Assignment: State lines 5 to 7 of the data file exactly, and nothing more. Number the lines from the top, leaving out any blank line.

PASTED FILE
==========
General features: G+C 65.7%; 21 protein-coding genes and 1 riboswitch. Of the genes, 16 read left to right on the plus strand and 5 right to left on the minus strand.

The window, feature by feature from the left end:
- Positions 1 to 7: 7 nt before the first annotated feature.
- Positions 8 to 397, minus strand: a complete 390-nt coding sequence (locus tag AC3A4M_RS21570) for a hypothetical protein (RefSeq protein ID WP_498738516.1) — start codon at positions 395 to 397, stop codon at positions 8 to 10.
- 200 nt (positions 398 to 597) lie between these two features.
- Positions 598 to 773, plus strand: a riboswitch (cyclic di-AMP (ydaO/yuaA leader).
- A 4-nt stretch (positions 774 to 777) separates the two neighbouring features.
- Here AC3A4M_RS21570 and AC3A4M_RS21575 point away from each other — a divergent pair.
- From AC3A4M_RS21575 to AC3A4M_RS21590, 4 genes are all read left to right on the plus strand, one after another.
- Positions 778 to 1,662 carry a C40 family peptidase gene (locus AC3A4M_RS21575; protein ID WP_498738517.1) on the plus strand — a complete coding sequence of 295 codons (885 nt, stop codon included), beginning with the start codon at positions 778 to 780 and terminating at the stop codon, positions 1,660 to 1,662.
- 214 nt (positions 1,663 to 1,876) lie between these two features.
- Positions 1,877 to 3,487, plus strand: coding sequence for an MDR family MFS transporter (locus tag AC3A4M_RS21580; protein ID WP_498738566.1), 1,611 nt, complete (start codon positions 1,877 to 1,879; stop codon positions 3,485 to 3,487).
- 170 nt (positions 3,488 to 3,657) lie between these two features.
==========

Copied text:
- 200 nt (positions 398 to 597) lie between these two features.
- Positions 598 to 773, plus strand: a riboswitch (cyclic di-AMP (ydaO/yuaA leader).
- A 4-nt stretch (positions 774 to 777) separates the two neighbouring features.